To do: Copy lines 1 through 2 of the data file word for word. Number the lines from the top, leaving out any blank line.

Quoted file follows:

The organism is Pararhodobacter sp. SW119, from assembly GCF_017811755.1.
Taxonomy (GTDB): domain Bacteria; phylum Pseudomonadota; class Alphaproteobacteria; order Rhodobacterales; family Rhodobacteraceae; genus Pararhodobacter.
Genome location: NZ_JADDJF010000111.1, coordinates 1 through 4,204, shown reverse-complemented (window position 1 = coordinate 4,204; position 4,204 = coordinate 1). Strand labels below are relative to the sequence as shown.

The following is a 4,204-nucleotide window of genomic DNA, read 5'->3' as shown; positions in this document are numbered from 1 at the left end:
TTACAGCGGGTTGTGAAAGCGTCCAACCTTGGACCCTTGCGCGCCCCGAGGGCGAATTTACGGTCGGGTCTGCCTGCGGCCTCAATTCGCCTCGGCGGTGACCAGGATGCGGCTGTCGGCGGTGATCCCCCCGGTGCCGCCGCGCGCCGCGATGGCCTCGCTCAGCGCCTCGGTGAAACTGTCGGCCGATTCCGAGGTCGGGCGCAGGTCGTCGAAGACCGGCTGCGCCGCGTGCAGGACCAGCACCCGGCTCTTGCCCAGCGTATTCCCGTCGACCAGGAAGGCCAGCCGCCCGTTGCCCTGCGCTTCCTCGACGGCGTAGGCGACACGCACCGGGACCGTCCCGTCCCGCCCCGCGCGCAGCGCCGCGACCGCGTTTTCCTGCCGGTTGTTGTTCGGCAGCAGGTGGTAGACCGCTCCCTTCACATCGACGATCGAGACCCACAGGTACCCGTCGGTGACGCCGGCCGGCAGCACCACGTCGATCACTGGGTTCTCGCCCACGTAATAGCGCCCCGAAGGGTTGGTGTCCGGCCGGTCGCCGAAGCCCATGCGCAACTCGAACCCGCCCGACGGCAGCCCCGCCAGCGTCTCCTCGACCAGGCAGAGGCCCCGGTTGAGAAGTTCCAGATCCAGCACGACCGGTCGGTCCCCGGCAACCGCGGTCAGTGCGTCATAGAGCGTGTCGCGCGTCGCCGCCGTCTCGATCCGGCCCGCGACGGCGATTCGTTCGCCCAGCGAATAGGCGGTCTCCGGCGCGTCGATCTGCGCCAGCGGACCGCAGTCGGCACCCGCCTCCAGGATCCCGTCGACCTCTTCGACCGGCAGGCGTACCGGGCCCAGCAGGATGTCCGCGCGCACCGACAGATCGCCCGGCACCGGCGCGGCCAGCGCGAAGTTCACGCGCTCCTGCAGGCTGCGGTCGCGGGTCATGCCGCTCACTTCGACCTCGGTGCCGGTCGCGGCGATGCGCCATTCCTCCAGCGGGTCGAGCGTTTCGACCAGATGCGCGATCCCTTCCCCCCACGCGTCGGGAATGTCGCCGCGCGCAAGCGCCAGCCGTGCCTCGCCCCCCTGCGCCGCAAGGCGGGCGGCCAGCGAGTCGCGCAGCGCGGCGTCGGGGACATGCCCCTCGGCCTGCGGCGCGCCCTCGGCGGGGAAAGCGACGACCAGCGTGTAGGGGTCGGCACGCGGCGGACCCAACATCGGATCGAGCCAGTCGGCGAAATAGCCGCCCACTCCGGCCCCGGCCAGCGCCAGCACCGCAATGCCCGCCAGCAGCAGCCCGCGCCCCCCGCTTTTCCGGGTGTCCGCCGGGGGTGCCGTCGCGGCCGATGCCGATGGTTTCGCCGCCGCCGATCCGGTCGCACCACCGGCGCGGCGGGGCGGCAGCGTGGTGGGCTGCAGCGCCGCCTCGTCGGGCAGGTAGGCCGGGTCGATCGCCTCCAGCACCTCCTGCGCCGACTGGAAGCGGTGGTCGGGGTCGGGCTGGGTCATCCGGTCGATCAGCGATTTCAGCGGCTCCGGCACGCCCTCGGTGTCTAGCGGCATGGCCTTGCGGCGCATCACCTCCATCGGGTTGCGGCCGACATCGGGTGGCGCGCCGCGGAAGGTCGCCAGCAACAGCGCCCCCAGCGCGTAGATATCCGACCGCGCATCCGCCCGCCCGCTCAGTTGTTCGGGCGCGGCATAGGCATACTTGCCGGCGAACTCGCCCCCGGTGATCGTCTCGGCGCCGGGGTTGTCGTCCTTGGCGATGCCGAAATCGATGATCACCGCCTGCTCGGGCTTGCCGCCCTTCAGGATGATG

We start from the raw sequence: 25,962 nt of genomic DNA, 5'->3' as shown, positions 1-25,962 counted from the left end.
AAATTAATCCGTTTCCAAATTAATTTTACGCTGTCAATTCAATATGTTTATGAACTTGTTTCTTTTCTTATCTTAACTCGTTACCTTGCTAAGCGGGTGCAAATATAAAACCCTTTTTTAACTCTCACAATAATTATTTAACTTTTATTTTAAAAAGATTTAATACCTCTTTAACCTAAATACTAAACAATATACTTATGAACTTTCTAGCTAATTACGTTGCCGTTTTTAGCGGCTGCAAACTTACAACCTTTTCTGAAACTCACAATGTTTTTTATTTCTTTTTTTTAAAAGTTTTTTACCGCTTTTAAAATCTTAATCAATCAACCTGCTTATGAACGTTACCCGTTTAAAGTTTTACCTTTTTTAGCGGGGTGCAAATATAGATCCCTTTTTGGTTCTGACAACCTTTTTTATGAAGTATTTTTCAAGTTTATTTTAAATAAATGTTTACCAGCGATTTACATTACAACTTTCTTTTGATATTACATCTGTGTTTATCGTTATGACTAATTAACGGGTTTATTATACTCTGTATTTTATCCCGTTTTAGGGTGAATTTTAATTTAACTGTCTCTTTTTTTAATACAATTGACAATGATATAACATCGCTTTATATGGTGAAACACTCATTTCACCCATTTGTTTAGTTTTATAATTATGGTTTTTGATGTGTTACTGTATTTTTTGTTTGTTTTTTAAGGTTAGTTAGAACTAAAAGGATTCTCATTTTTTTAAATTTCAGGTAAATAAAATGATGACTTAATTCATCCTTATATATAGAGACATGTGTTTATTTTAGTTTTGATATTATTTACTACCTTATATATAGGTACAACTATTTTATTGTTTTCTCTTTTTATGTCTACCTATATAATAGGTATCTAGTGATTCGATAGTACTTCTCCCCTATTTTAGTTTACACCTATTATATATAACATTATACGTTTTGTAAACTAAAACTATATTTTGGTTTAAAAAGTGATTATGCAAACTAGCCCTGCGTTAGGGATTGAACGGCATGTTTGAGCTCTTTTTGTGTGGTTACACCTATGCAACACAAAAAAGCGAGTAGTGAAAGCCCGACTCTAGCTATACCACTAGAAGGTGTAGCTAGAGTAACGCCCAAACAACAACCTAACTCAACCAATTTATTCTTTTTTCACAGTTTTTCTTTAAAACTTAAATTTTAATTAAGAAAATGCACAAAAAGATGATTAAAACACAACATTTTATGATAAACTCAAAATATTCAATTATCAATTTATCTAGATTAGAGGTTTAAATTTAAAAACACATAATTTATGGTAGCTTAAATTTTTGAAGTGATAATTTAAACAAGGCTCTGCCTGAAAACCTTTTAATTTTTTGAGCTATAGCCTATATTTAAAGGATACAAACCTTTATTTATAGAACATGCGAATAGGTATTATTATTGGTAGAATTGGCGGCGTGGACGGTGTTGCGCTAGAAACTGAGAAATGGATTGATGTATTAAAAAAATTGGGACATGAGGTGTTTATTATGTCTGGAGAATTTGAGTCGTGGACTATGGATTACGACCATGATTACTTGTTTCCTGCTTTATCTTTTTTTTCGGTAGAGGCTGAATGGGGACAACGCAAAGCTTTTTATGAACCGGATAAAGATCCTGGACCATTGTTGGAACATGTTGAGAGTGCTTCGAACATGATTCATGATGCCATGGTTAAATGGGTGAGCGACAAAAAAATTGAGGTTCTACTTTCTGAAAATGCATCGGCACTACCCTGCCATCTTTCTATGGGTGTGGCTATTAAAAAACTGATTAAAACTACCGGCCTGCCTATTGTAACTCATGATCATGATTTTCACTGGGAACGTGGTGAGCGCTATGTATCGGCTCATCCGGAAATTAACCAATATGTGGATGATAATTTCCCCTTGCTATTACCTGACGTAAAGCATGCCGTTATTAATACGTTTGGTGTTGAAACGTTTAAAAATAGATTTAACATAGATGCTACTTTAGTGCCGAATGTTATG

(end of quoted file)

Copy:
The organism is Pararhodobacter sp. SW119, from assembly GCF_017811755.1.
Taxonomy (GTDB): domain Bacteria; phylum Pseudomonadota; class Alphaproteobacteria; order Rhodobacterales; family Rhodobacteraceae; genus Pararhodobacter.